Mood is a very tricky thing. A mood is an emotional state, but it is usually less intense or defined than an emotion. It is generally hard to know what triggers a certain mood, and sometimes harder to find what can change your mood.
Because mood is an emotional state, it can be related to your overall state of mental health. It is not a complete indicator of your mental state; a case of the blues now and then are not an indication that you are going to be facing a “stay away from open windows” case of depression in the near future. If given a choice though, most people would naturally prefer to be upbeat more often than down.
Before we can seriously discuss supplements for a better mood, we need to establish a couple of things as truths. First of all, supplements can do a lot of things, but there is no such thing as a magic happy pill. There are mood enhancing drugs, but because of their potentially dangerous side effects and other dangers, they should only be used under a doctor’s supervision. (If you are undergoing drug therapy for a mood disorder, avoid supplements unless you have the advice of your physician.
The next truth is that a healthy body usually leads to a healthy mind. This is not a promise that time in the gym and converting to a high fiber diet means there never be a cloudy day. However, the better overall shape you are in may be conducive to snapping out of the occasional bad mood.
If this is the case then the occasional bad mood would be the equivalent of a case of sniffles or a slight soreness after working out. In other words, something to be concerned, but not worried about.
To supplement is to add more, and sleep is something that many of us need more of to improve our moods. Your boss or your Significant Other may not approve of your sneaking off to get a nap if you are feeling a bit down, but it may be just the pick-me-up that you need. This can be a rather individualized matter; if you have chronic poor moods, feeling sleepy even though you are getting plenty of sack-time, you may be experiencing depression.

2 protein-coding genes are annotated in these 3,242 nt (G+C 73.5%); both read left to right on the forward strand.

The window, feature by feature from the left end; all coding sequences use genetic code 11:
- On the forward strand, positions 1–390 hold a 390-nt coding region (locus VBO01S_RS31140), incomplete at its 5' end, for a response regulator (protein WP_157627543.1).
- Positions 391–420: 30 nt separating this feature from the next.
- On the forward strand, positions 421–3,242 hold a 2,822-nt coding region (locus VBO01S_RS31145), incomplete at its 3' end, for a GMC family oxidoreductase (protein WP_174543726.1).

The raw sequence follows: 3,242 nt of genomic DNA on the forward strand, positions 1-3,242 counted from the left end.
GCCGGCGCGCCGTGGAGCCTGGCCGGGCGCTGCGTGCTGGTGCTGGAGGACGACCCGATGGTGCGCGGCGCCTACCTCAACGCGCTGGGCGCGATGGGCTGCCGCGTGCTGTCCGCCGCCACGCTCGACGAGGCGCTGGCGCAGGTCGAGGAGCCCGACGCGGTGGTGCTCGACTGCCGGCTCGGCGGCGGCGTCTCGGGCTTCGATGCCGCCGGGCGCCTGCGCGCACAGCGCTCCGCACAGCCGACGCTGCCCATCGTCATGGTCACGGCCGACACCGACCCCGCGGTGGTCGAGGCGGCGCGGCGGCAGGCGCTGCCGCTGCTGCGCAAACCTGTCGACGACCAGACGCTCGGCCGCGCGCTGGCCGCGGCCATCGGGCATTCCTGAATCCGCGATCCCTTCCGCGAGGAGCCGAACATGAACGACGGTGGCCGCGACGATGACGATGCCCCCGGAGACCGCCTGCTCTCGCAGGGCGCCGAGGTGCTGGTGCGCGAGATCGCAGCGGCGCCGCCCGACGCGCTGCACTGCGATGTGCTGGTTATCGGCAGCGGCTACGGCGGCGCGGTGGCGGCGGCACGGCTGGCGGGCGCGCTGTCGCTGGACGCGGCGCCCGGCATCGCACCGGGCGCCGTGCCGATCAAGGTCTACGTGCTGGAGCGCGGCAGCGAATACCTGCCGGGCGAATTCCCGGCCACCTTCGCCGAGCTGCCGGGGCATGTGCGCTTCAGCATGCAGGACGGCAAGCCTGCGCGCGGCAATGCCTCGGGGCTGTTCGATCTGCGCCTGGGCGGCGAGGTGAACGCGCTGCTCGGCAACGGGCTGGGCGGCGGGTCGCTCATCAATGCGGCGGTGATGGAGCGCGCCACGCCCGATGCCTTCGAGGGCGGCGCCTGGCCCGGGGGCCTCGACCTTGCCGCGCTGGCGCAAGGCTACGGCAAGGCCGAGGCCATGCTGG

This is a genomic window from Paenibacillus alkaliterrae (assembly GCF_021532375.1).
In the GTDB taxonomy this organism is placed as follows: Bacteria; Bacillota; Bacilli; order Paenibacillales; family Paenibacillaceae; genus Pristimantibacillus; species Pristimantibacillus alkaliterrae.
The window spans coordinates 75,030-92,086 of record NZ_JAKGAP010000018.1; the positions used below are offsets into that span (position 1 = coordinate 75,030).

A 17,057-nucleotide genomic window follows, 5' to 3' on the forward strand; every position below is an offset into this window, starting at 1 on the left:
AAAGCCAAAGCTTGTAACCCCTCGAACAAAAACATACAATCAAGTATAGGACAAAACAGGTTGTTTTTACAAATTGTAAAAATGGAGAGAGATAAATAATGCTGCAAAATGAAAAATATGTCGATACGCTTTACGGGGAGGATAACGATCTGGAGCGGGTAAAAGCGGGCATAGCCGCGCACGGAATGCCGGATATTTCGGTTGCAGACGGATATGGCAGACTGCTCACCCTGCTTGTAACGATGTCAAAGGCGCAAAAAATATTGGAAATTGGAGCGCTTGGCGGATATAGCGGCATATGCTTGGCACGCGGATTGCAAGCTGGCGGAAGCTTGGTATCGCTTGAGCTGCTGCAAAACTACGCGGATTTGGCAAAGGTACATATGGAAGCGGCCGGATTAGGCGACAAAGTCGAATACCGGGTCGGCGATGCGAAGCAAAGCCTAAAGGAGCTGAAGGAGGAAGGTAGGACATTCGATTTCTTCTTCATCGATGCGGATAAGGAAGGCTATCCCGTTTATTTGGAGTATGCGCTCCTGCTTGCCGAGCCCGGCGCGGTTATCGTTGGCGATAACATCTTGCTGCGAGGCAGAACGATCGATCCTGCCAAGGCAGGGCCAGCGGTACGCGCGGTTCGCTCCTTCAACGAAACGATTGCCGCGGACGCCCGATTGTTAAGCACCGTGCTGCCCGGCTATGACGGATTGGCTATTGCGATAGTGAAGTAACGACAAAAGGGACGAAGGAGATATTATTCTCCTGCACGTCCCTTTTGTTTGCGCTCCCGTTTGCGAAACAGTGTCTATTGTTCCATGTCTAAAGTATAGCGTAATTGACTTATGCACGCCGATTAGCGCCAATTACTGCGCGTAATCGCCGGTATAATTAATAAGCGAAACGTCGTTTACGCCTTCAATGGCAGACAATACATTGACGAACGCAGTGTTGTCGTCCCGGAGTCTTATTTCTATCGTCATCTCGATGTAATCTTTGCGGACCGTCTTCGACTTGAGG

Another basic but often forgotten element is water. Keeping your system properly hydrated allows there to be enough liquid for the nutrients to float around in so they can do their job. There is a school of thought that water is water in whatever form you take it in, but it is good to be aware that the chemicals in some soft drinks, especially diet sodas and sports drinks, may actually rob the body of more nutrients than they provide.
The B in B Vitamins could stand for Brain Health, because so many brain functions depend on the B complex. B Vitamins help to energize the brain and body, which can help to elevate mood. B Vitamins are also important in the production of many neurotransmitters, which the brain and nervous system need in order to function.
Vitamin C is important for the production of the neurotransmitter serotonin. It is also an important antioxidant and good for the immune system, helping to protect the body and brain. Which brings us back to our original contention; healthy body, happy brain.
Iron, zinc, and magnesium are also important for brain function.